Lawyer: Ex-coach ‘walked away’ from child abuse

Daily Local News (West Chester, PA) - - NEWS - By Mark Scol­foro

BELLE­FONTE >> A Penn State lawyer on Mon­day turned claims in a civil law­suit against a for­mer coach who of­fered key tes­ti­mony against Jerry San­dusky, say­ing it’s not the school’s fault he can’t find a coach­ing po­si­tion but rather a re­sponse to the man’s own fail­ure to stop the child sex­ual abuse he wit­nessed.

At­tor­ney Nancy Con­rad cited Mike McQueary’s own words from an email as the defama­tion and whistle­blower law­suit be­gan, say­ing the na­tional me­dia and public ru­ined him — not Penn State.

“He should not be per­mit­ted to ex­ploit the tragedy that was caused by Jerry San­dusky for his own per­sonal fi­nan­cial gain,” she said. McQueary is seek­ing at least $4 mil­lion in lost wages and other dam­ages.

Con­rad said com­ments that flooded in to the univer­sity after San­dusky was first charged in 2011 with child mo­lesta­tion were deeply crit­i­cal of McQueary for not act­ing to stop an al­leged child rape.

“Yet he walked away,” Con­rad told ju­rors, say­ing any harm to McQueary is “a re­sult of his own de­ci­sions and ac­tions.”

McQueary has said he hap­pened to go to a team shower late on a Fri­day night in Fe­bru­ary 2001 and saw San­dusky en­gag­ing in what he con­cluded was a sex­ual act with a boy about 10 to 12 years old. He slammed his locker shut and saw they had sep­a­rated, but did not say any­thing to San­dusky, a re­tired as­sis­tant coach, nor did he re­port the mat­ter to po­lice.

In­stead, he met about the in­ci­dent the next day with then-head coach Joe Paterno, and more than a week later with two high-rank­ing school of­fi­cials.

Noth­ing hap­pened un­til nearly a decade later, when po­lice in­ves­ti­gat­ing other com­plaints about San­dusky got a tip to con­tact McQueary. His tes­ti­mony helped con­vict San­dusky of be­ing a sex­u­ally vi­o­lent preda­tor, and San­dusky is now serv­ing a lengthy prison sen­tence while ap­peal­ing a 45-count con­vic­tion.

McQueary says he was put on leave, and then his ex­pired con­tract was not re­newed as re­tal­i­a­tion for his help in the crim­i­nal case. He also says he was de­famed by a state­ment is­sued by then-univer­sity pres­i­dent Gra­ham Spanier when San­dusky was ar­rested, and that he was mis­led by two of Spanier’s lieu­tenants into think­ing they took his re­port se­ri­ously and would re­spond ap­pro­pri­ately.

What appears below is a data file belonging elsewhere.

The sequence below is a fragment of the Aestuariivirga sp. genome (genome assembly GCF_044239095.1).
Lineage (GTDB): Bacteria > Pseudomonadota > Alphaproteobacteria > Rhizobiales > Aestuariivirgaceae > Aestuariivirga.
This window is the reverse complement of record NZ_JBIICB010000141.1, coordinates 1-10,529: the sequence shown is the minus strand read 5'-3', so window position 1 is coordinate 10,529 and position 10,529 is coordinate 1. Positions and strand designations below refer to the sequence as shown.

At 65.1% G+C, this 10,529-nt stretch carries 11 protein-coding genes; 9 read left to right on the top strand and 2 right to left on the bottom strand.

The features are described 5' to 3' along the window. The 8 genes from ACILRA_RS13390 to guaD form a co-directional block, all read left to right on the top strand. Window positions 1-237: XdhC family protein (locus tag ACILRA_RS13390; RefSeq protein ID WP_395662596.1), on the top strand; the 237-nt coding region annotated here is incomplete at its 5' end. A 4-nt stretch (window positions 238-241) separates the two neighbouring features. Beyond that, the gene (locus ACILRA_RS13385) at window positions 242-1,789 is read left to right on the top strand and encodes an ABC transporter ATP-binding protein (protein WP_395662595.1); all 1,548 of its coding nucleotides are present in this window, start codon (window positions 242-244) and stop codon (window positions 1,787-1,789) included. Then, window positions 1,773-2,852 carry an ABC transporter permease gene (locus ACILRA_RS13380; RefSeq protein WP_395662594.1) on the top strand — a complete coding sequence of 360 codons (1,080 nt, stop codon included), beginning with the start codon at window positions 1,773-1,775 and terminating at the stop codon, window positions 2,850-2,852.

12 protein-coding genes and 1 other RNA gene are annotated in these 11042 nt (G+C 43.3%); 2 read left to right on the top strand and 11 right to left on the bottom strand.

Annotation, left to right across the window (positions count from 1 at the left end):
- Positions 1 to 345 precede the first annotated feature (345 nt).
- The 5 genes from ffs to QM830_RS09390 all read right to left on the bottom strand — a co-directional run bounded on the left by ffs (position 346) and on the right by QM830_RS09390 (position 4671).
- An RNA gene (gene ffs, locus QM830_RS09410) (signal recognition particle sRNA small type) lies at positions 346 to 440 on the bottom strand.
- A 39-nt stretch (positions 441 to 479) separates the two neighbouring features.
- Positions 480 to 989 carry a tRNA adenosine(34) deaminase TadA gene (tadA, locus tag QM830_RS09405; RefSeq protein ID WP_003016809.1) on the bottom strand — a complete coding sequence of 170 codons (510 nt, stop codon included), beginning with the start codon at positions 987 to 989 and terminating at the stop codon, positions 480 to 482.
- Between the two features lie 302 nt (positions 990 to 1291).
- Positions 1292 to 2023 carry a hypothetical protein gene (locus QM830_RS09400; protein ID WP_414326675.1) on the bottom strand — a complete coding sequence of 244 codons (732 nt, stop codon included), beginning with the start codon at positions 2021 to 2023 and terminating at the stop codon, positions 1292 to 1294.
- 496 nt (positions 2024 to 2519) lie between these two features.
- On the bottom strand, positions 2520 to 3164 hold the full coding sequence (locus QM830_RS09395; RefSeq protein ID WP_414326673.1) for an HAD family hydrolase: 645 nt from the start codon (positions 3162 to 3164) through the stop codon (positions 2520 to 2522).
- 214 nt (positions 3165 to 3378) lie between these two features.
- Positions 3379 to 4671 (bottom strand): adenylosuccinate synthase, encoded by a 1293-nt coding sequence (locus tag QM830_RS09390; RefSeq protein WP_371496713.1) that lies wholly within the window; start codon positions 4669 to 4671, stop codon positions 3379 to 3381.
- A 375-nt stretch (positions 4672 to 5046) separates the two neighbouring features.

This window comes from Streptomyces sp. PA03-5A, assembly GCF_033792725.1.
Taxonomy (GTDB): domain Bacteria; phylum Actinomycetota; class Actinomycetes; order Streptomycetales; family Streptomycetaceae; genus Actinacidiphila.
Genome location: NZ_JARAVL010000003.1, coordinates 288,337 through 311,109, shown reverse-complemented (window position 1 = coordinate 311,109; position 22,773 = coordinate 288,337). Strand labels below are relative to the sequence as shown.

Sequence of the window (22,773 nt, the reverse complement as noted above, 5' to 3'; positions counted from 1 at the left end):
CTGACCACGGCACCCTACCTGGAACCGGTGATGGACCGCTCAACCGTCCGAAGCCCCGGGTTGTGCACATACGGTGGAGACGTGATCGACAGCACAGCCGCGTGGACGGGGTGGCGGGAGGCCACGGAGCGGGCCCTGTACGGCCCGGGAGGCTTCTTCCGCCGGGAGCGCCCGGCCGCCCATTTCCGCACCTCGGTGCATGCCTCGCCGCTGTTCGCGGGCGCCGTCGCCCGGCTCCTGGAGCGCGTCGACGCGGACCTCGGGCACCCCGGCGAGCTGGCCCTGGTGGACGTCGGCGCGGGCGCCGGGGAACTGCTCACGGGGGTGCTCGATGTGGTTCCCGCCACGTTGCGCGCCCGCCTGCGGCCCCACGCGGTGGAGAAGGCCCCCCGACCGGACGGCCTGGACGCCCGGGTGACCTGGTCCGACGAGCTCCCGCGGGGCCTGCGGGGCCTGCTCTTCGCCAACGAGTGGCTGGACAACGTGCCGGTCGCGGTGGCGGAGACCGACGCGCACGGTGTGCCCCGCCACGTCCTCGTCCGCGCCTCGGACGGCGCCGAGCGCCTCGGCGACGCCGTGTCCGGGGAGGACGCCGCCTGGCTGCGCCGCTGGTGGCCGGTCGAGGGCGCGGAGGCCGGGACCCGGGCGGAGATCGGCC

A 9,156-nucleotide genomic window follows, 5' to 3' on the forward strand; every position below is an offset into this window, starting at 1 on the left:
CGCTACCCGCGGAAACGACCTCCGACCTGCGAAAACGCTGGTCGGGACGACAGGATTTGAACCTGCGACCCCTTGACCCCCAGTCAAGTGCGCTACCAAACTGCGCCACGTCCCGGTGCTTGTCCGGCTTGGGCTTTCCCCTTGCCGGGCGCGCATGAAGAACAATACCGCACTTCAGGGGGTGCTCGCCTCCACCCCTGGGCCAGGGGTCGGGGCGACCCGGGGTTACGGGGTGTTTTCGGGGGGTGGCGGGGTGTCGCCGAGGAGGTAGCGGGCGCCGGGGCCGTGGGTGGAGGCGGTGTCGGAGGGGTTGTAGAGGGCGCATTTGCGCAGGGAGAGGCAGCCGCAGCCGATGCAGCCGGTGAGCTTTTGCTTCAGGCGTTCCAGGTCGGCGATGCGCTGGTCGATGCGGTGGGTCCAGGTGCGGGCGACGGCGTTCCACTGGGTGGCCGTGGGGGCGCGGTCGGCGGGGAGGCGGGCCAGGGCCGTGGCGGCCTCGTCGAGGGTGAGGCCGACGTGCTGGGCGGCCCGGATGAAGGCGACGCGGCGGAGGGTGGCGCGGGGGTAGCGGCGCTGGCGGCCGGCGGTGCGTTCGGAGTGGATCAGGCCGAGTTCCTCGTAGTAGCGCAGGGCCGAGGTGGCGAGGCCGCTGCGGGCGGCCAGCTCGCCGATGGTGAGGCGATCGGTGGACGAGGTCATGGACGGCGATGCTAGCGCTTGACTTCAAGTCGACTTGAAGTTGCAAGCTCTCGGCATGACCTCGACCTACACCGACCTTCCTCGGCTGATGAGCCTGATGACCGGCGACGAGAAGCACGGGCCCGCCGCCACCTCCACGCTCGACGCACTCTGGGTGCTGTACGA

“Their in­ten­tion,” McQueary lawyer El­liot Strokoff told ju­rors, “was to sweep this in­ci­dent un­der the rug.”

Other coaches who might hire him are con­clud­ing, based on how Penn State treated McQueary, that he must have done some­thing wrong, Strokoff said.

“This is a cloud that hangs over his head to­day,” he said.

Wit­ness Jonelle Harter Esh­bach, a for­mer pros­e­cu­tor who had a lead­ing role in the San­dusky in­ves­ti­ga­tion, de­scribed email ex­changes shortly after charges were filed and McQueary’s role in the probe be­came public. McQueary told her he felt he had not been prop­erly sup­ported dur­ing a pros­e­cu­tion news con­fer­ence, his story had not been ac­cu­rately told in a grand jury re­port and that he felt he was be­ing vil­i­fied.

For­mer univer­sity lawyer Wen­dell Court­ney re­counted telling one of the ad­min­is­tra­tors, Gary Schultz, to re­port the shower in­ci­dent mat­ter to child wel­fare au­thor­i­ties.

“It was my as­sess­ment that the ap­pro­pri­ate course of con­duct would be to re­port it and let the Depart­ment of Public Wel­fare in­ves­ti­gate it in a man­ner it deemed ap­pro­pri­ate,” Court­ney said.

He said Schultz de­scribed the in­ci­dent as horse­play and did not men­tion any sex­ual com­po­nent, as McQueary claims he re­lated to Schultz, then the school’s vice pres­i­dent with su­per­vi­sory author­ity over po­lice, and Tim Cur­ley, then the ath­letic di­rec­tor.

Lisa Pow­ers told ju­rors that Spanier knew at least a week ahead of time that San­dusky, Cur­ley and Schultz were go­ing to be charged in Novem­ber 2011. He called her into a meet­ing with then­general coun­sel Cyn­thia Bald­win and Steve Garbin, then the trus­tees’ chair­man, to work on a news re­lease — a state­ment the law­suit claims made it ap­pear McQueary had lied.

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